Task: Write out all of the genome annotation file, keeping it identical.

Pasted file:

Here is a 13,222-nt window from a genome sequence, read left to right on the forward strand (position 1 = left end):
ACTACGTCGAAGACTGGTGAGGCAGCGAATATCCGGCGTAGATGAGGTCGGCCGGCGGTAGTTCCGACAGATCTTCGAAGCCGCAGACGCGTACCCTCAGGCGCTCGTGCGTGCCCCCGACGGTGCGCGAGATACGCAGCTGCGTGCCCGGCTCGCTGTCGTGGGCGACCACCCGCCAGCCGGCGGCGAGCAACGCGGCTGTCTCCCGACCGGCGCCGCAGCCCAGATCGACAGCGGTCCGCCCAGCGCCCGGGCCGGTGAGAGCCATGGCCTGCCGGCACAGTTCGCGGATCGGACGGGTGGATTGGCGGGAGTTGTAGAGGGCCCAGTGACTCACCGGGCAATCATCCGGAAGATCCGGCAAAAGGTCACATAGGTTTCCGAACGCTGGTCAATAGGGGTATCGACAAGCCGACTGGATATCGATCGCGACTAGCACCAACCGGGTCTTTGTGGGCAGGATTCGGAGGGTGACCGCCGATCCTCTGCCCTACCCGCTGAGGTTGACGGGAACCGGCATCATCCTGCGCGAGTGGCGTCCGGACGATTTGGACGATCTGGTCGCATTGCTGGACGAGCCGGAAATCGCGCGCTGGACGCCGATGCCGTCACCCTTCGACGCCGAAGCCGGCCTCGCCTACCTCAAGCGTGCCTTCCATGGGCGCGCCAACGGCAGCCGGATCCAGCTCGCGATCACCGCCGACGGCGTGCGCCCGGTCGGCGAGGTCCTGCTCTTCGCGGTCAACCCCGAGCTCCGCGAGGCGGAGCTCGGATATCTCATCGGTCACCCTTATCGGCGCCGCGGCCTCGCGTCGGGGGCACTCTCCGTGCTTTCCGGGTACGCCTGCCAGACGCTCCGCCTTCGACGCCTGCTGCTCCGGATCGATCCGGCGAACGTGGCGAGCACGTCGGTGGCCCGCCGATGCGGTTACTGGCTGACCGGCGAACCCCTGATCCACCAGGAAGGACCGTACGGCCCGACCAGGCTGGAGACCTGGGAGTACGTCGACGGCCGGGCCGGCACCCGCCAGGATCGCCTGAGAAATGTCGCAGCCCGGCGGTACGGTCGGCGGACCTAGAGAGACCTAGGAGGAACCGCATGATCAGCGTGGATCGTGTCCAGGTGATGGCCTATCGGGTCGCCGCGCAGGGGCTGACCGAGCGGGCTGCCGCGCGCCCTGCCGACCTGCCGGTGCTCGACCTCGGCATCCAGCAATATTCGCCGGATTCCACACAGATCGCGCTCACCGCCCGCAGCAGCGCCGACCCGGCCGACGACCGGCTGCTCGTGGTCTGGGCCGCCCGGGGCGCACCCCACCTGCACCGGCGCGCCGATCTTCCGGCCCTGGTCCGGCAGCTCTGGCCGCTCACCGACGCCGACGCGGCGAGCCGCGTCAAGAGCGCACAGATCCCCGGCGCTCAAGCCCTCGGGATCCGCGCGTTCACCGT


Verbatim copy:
Here is a 13,222-nt window from a genome sequence, read left to right on the forward strand (position 1 = left end):
ACTACGTCGAAGACTGGTGAGGCAGCGAATATCCGGCGTAGATGAGGTCGGCCGGCGGTAGTTCCGACAGATCTTCGAAGCCGCAGACGCGTACCCTCAGGCGCTCGTGCGTGCCCCCGACGGTGCGCGAGATACGCAGCTGCGTGCCCGGCTCGCTGTCGTGGGCGACCACCCGCCAGCCGGCGGCGAGCAACGCGGCTGTCTCCCGACCGGCGCCGCAGCCCAGATCGACAGCGGTCCGCCCAGCGCCCGGGCCGGTGAGAGCCATGGCCTGCCGGCACAGTTCGCGGATCGGACGGGTGGATTGGCGGGAGTTGTAGAGGGCCCAGTGACTCACCGGGCAATCATCCGGAAGATCCGGCAAAAGGTCACATAGGTTTCCGAACGCTGGTCAATAGGGGTATCGACAAGCCGACTGGATATCGATCGCGACTAGCACCAACCGGGTCTTTGTGGGCAGGATTCGGAGGGTGACCGCCGATCCTCTGCCCTACCCGCTGAGGTTGACGGGAACCGGCATCATCCTGCGCGAGTGGCGTCCGGACGATTTGGACGATCTGGTCGCATTGCTGGACGAGCCGGAAATCGCGCGCTGGACGCCGATGCCGTCACCCTTCGACGCCGAAGCCGGCCTCGCCTACCTCAAGCGTGCCTTCCATGGGCGCGCCAACGGCAGCCGGATCCAGCTCGCGATCACCGCCGACGGCGTGCGCCCGGTCGGCGAGGTCCTGCTCTTCGCGGTCAACCCCGAGCTCCGCGAGGCGGAGCTCGGATATCTCATCGGTCACCCTTATCGGCGCCGCGGCCTCGCGTCGGGGGCACTCTCCGTGCTTTCCGGGTACGCCTGCCAGACGCTCCGCCTTCGACGCCTGCTGCTCCGGATCGATCCGGCGAACGTGGCGAGCACGTCGGTGGCCCGCCGATGCGGTTACTGGCTGACCGGCGAACCCCTGATCCACCAGGAAGGACCGTACGGCCCGACCAGGCTGGAGACCTGGGAGTACGTCGACGGCCGGGCCGGCACCCGCCAGGATCGCCTGAGAAATGTCGCAGCCCGGCGGTACGGTCGGCGGACCTAGAGAGACCTAGGAGGAACCGCATGATCAGCGTGGATCGTGTCCAGGTGATGGCCTATCGGGTCGCCGCGCAGGGGCTGACCGAGCGGGCTGCCGCGCGCCCTGCCGACCTGCCGGTGCTCGACCTCGGCATCCAGCAATATTCGCCGGATTCCACACAGATCGCGCTCACCGCCCGCAGCAGCGCCGACCCGGCCGACGACCGGCTGCTCGTGGTCTGGGCCGCCCGGGGCGCACCCCACCTGCACCGGCGCGCCGATCTTCCGGCCCTGGTCCGGCAGCTCTGGCCGCTCACCGACGCCGACGCGGCGAGCCGCGTCAAGAGCGCACAGATCCCCGGCGCTCAAGCCCTCGGGATCCGCGCGTTCACCGT